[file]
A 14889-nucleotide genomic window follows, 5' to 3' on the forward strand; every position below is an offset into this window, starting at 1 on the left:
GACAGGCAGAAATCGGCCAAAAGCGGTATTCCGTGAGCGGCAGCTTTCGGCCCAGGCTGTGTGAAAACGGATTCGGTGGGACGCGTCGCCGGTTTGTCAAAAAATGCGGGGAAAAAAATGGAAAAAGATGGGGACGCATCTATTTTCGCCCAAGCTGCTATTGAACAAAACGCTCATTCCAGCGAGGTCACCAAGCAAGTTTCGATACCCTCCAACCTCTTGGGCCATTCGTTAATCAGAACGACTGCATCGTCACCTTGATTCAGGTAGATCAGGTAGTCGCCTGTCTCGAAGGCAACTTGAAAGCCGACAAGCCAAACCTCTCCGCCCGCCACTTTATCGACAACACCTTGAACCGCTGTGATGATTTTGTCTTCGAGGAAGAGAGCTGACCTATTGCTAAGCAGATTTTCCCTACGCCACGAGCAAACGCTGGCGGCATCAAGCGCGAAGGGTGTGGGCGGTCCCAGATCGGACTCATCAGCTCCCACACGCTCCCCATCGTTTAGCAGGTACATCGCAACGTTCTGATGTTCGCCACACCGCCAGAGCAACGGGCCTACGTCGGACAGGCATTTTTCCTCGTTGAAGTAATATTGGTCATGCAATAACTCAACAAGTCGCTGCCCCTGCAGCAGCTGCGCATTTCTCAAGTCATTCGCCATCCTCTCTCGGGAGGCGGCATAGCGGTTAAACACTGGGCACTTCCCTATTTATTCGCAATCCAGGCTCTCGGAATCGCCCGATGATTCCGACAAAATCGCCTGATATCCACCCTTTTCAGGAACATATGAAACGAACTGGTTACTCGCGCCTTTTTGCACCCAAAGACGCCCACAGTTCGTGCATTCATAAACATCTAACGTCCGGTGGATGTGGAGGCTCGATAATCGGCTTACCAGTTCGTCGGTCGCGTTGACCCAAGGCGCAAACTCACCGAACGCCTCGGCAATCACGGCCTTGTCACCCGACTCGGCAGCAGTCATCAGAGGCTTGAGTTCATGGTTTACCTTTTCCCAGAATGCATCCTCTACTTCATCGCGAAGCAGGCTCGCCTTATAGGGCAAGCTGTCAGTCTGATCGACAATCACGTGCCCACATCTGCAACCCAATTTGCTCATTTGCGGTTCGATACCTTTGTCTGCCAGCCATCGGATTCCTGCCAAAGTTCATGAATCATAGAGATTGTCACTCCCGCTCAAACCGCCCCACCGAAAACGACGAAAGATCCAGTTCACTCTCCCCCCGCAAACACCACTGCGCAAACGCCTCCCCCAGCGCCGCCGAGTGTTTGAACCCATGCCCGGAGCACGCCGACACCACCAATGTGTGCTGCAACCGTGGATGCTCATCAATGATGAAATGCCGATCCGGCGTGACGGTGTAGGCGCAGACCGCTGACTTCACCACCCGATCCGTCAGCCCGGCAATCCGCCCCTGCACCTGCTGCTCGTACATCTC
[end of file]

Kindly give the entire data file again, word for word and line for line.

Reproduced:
A 14889-nucleotide genomic window follows, 5' to 3' on the forward strand; every position below is an offset into this window, starting at 1 on the left:
GACAGGCAGAAATCGGCCAAAAGCGGTATTCCGTGAGCGGCAGCTTTCGGCCCAGGCTGTGTGAAAACGGATTCGGTGGGACGCGTCGCCGGTTTGTCAAAAAATGCGGGGAAAAAAATGGAAAAAGATGGGGACGCATCTATTTTCGCCCAAGCTGCTATTGAACAAAACGCTCATTCCAGCGAGGTCACCAAGCAAGTTTCGATACCCTCCAACCTCTTGGGCCATTCGTTAATCAGAACGACTGCATCGTCACCTTGATTCAGGTAGATCAGGTAGTCGCCTGTCTCGAAGGCAACTTGAAAGCCGACAAGCCAAACCTCTCCGCCCGCCACTTTATCGACAACACCTTGAACCGCTGTGATGATTTTGTCTTCGAGGAAGAGAGCTGACCTATTGCTAAGCAGATTTTCCCTACGCCACGAGCAAACGCTGGCGGCATCAAGCGCGAAGGGTGTGGGCGGTCCCAGATCGGACTCATCAGCTCCCACACGCTCCCCATCGTTTAGCAGGTACATCGCAACGTTCTGATGTTCGCCACACCGCCAGAGCAACGGGCCTACGTCGGACAGGCATTTTTCCTCGTTGAAGTAATATTGGTCATGCAATAACTCAACAAGTCGCTGCCCCTGCAGCAGCTGCGCATTTCTCAAGTCATTCGCCATCCTCTCTCGGGAGGCGGCATAGCGGTTAAACACTGGGCACTTCCCTATTTATTCGCAATCCAGGCTCTCGGAATCGCCCGATGATTCCGACAAAATCGCCTGATATCCACCCTTTTCAGGAACATATGAAACGAACTGGTTACTCGCGCCTTTTTGCACCCAAAGACGCCCACAGTTCGTGCATTCATAAACATCTAACGTCCGGTGGATGTGGAGGCTCGATAATCGGCTTACCAGTTCGTCGGTCGCGTTGACCCAAGGCGCAAACTCACCGAACGCCTCGGCAATCACGGCCTTGTCACCCGACTCGGCAGCAGTCATCAGAGGCTTGAGTTCATGGTTTACCTTTTCCCAGAATGCATCCTCTACTTCATCGCGAAGCAGGCTCGCCTTATAGGGCAAGCTGTCAGTCTGATCGACAATCACGTGCCCACATCTGCAACCCAATTTGCTCATTTGCGGTTCGATACCTTTGTCTGCCAGCCATCGGATTCCTGCCAAAGTTCATGAATCATAGAGATTGTCACTCCCGCTCAAACCGCCCCACCGAAAACGACGAAAGATCCAGTTCACTCTCCCCCCGCAAACACCACTGCGCAAACGCCTCCCCCAGCGCCGCCGAGTGTTTGAACCCATGCCCGGAGCACGCCGACACCACCAATGTGTGCTGCAACCGTGGATGCTCATCAATGATGAAATGCCGATCCGGCGTGACGGTGTAGGCGCAGACCGCTGACTTCACCACCCGATCCGTCAGCCCGGCAATCCGCCCCTGCACCTGCTGCTCGTACATCTC